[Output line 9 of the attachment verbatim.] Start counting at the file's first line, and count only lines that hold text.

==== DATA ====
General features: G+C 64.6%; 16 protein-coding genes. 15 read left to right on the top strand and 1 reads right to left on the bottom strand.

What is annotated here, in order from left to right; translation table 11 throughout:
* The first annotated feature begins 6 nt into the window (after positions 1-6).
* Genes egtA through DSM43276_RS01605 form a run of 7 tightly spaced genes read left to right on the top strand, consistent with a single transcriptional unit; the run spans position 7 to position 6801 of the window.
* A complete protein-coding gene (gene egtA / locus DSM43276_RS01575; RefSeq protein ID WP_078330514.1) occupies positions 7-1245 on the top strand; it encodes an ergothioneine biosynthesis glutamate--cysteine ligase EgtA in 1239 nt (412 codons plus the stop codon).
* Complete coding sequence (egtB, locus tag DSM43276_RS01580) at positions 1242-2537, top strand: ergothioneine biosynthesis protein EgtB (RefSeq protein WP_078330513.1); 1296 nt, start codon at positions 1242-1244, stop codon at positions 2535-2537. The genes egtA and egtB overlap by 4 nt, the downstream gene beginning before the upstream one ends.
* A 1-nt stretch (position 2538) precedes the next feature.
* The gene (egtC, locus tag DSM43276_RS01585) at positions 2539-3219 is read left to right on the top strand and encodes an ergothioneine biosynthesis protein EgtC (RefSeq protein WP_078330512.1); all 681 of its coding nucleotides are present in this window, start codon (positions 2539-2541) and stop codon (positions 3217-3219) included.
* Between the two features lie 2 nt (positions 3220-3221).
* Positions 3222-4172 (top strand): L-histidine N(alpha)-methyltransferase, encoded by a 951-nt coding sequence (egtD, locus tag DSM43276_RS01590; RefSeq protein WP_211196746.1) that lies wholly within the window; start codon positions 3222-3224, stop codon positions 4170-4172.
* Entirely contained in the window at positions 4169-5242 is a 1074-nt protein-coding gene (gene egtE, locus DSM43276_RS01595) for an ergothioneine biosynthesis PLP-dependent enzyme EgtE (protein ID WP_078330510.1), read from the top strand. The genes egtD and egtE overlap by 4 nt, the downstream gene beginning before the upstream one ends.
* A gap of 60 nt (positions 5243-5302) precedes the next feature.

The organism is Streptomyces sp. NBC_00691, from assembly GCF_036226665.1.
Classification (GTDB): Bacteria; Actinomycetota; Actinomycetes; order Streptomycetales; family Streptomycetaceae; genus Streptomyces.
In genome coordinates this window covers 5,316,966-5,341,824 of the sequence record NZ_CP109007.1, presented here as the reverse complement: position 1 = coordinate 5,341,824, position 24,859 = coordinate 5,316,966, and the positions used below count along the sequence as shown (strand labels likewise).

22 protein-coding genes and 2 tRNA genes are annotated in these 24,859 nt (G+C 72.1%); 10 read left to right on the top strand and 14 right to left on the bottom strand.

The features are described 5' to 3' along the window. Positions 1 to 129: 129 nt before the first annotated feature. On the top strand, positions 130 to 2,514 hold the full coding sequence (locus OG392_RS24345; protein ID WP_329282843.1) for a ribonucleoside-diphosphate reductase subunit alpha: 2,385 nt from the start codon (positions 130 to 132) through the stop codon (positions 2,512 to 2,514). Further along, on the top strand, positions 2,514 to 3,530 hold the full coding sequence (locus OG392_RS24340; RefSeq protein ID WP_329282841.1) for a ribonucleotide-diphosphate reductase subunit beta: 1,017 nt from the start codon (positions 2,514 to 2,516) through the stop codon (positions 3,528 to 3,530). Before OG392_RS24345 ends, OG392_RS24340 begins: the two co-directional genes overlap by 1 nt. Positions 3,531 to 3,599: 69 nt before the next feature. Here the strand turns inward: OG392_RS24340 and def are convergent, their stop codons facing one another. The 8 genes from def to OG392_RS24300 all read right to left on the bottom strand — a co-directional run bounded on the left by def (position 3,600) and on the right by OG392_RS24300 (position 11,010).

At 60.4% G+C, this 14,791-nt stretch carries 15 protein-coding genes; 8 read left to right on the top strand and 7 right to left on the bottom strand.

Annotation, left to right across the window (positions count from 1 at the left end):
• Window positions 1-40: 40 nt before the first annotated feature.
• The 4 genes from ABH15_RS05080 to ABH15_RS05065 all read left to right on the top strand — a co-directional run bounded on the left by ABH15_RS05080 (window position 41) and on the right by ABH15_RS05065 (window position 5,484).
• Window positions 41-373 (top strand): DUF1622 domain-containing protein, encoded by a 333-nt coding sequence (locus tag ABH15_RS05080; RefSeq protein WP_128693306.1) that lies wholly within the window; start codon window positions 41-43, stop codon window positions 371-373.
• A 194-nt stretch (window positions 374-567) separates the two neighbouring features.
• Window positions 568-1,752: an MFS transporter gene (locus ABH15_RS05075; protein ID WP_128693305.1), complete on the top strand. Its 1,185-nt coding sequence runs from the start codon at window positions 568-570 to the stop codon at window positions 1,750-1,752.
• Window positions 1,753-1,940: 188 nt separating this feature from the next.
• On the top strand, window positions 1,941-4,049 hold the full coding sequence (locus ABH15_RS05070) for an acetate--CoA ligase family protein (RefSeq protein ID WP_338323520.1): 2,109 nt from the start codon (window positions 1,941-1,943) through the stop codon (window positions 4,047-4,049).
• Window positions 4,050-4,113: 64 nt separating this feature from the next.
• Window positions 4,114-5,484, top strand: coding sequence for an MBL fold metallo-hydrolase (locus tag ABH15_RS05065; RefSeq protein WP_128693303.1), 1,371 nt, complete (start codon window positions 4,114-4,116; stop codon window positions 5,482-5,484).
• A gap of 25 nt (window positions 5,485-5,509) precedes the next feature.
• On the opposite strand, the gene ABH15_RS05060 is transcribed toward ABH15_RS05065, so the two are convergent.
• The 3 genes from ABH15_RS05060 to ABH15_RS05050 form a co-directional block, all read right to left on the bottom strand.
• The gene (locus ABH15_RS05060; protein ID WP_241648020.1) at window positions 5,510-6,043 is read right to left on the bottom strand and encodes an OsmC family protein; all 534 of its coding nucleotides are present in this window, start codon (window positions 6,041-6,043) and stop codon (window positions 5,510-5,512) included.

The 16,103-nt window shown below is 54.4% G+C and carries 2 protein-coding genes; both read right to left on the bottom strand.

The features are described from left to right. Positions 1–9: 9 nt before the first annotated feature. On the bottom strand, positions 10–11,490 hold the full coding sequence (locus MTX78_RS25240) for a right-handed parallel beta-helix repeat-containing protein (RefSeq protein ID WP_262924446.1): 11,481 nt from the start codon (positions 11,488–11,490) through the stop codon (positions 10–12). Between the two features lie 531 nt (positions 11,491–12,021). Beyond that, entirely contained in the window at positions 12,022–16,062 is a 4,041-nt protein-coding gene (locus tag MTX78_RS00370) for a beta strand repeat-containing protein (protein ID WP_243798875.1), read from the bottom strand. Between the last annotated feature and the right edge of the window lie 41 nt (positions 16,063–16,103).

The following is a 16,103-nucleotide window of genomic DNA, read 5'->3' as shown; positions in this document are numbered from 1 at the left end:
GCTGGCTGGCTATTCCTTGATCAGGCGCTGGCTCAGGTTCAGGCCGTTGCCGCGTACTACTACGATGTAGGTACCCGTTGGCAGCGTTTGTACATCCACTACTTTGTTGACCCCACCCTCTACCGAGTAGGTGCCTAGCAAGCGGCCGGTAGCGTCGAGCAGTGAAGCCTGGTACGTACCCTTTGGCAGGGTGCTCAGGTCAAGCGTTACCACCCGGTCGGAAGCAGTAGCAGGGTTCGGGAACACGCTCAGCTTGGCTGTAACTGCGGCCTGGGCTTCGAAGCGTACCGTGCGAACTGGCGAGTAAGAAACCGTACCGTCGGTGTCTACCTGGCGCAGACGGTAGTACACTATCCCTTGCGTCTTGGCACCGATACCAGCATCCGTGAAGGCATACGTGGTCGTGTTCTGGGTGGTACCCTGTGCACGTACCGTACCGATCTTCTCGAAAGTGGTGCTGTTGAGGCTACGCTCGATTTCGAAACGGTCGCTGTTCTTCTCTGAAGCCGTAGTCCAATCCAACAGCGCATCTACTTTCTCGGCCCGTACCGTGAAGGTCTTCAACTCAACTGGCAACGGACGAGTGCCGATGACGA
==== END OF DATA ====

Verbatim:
* Between the two features lie 2 nt (positions 3220-3221).